So now a different user wants to book that exact same date and time.  They hit a calendar date, say February 21, 2012, and, along with moving the user to the next phase, the onclick listener triggers the 'findHours()' function which is no longer useless:

This function dynamically checks the user-chosen date for any of its hours that may have already been booked.  We pass the chosen_date to jQuery's very useful.ajax() function which creates a GET request by attaching the chosen_date value to the URI string.  We set the 'cache' property to false causing a current timestamp to automatically be attached to the URI - we don't use the timestamp here, but it may be useful later.  Also, we don't want to cache the data should the user revisit the scheduler in the same session.

.ajax() is a higher-order function, meaning that if certain conditions are met, it returns a 'success' callback.  This callback takes the hours of our user-chosen-date, returned as a comma-delimited sting to the index view (more on this later) - and converts the hours into the elements of a new array through string manipulation.

By sending a GET request to /../appointments, we call the index method in our appointments_controller.  This method...

...takes the GET request's matched_date value and queries the database with it.  We then reduce the date to a collection of hours and make the result viewable with the instance variable @new_dates.  Finally, since we'll be passing this html back to our new.html.erb view, we need to disable the Rails layout lest we send a huge string of unnecessary html wrapping the html that we want.

Speaking of new.html.erb, you'll notice this snippet..

<div id = "hidden_hour_div"></div>

..is where we'll peg the string returned from our index method.  The second part of the findHours() function changes this string into an array.  We then cycle through the array, attaching a '.' in front of each element so that jQuery can recognize each element as a particular class in our view and hide those classes accordingly.  Why do we add the '.' after the fact?  Because ID and class tokens must begin with a hexadecimal ([0-9A-Za-z]) so we can't call our <tr> classes '.0900' for instance.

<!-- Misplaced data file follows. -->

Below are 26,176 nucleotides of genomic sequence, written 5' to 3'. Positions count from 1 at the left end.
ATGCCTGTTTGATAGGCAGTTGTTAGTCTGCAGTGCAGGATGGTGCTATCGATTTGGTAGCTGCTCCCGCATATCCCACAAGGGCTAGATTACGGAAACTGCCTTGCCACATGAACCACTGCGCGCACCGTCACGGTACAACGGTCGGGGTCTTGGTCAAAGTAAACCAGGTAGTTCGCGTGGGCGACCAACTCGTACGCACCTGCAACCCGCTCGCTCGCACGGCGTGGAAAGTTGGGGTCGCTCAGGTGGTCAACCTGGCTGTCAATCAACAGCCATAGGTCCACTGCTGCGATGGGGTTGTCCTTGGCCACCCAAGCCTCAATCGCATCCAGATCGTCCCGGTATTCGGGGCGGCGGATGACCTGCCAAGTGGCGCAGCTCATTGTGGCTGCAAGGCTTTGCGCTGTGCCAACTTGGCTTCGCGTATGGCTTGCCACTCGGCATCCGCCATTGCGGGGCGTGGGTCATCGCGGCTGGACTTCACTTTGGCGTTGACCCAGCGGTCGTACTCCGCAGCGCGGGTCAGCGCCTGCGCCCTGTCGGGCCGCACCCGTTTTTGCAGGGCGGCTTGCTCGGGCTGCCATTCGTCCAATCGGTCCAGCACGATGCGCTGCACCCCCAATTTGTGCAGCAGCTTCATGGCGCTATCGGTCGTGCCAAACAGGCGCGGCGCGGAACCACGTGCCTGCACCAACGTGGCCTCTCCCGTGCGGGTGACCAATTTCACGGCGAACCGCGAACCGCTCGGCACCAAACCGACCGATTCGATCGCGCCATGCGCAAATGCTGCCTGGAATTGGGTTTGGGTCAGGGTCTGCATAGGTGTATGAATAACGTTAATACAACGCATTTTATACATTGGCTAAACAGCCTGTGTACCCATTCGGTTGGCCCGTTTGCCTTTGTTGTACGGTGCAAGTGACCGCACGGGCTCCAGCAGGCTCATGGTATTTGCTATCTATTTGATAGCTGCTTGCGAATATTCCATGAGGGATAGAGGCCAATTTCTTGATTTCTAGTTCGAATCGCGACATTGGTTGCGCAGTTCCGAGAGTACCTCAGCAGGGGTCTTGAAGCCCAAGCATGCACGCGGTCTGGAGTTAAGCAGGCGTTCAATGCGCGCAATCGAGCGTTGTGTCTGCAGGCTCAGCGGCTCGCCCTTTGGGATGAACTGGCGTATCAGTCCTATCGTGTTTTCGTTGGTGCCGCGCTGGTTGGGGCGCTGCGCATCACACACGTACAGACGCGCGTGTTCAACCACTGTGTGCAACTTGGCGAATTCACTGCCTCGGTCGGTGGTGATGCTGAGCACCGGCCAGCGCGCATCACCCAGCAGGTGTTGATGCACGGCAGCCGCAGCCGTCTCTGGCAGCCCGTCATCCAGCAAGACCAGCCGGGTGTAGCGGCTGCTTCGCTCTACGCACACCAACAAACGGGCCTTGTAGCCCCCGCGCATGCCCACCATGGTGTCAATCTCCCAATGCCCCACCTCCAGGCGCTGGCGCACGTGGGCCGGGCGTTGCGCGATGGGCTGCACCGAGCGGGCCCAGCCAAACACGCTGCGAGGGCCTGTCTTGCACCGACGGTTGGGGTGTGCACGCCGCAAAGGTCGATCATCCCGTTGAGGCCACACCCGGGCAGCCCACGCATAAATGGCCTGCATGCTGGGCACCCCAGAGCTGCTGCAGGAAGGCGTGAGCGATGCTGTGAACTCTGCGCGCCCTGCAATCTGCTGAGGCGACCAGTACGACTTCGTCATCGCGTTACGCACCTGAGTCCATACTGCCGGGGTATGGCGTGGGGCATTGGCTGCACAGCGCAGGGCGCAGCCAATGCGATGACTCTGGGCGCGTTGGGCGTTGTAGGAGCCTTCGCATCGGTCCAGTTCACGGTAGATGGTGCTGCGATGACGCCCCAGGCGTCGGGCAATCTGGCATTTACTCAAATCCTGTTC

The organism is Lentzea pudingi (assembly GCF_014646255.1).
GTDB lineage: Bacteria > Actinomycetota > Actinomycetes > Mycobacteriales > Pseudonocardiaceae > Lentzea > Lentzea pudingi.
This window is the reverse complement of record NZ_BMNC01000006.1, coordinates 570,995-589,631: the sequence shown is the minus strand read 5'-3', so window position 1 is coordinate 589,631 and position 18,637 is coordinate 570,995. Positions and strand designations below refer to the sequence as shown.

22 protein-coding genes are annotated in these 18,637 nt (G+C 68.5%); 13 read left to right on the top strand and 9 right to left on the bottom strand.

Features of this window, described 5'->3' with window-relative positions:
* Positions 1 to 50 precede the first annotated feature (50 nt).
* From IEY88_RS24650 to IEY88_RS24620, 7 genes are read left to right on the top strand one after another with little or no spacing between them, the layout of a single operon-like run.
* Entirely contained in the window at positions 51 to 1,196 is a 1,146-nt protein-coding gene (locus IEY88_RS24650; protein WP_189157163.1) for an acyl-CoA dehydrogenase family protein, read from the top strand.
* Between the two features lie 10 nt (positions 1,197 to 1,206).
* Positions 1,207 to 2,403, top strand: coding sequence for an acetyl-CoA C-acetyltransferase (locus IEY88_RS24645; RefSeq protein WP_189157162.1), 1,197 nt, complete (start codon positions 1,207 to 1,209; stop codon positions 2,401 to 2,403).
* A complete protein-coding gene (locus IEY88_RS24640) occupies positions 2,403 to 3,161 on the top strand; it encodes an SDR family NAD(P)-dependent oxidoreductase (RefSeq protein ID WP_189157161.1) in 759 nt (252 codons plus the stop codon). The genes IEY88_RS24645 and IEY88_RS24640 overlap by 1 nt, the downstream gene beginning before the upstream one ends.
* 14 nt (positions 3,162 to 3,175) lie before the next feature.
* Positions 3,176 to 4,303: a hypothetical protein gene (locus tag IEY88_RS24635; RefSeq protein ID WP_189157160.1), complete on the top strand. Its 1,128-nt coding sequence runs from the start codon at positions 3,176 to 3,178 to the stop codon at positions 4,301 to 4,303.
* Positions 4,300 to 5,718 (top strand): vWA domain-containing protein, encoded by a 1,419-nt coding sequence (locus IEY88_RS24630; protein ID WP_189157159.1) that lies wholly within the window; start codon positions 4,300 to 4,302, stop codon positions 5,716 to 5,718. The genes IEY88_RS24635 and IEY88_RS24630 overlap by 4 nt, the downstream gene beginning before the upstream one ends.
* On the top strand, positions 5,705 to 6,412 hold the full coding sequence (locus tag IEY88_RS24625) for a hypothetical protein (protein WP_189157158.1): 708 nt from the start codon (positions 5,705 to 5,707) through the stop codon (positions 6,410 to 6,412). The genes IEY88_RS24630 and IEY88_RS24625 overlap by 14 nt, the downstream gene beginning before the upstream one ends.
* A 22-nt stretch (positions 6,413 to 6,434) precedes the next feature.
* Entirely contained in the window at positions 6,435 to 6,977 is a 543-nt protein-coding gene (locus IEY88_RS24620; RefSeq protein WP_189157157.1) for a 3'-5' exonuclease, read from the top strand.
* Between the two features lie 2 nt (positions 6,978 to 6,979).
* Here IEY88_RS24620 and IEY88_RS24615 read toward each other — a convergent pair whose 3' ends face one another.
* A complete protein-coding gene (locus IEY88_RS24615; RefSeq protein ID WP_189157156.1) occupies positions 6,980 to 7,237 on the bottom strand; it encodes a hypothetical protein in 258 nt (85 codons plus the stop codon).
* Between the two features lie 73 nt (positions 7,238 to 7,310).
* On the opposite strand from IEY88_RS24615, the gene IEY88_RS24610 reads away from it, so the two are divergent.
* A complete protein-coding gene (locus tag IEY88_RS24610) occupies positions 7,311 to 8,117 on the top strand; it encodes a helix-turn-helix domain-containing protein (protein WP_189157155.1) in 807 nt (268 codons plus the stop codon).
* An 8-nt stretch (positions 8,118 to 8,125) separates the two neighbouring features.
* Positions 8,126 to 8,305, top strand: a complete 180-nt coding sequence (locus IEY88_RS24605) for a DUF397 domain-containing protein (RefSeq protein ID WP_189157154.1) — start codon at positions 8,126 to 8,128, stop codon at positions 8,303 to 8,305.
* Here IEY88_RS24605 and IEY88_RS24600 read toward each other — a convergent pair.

An alternate strategy for findHours() is to have the data converted to JSON in the controller and then parsed with jQuery.parseJSON() in appointment.js.  But this would require increased steps in both the Rails initialization directory, and in your Appointment's model.

So we've covered the scheduler's main components as well as the workflow for creating a new date/hour record and the process of preventing the duplication of a date/hour record.

I packaged this code as a Ruby Gem, which provides a scaffold for you to build a more robust scheduling feature.

Friday, February 3, 2012

Ship generators with your Ruby gems

Say I'm building a gem and I want it to do three things.  

  1. create a new route in the gem user's routes.rb file 
  2. add some code that will be executed every time they start their app, and  
  3. place a controller in their rails controller directory.

How would I allow the gem user to do this with one command?

Let's build a quick gem for a rails 3.0+ app. This post assumes that you understand the basics of creating a Ruby gem.

In the terminal run:

Here, when Rails sees the 'generators' directory, the generator we are going to create becomes available to the 'rails generate' command. The 'templates' directory will store all the files and text the user may want to add to their app. Now open install_generator.rb and add the following:

For the three methods above to work, you need to specify 'thor' as a dependency in your my_gem.gemspec file. There, you will also need to specify your 'lib' directory as an executable (for an example of a gemspec file go here).

These three methods will be executed when your user runs the generator.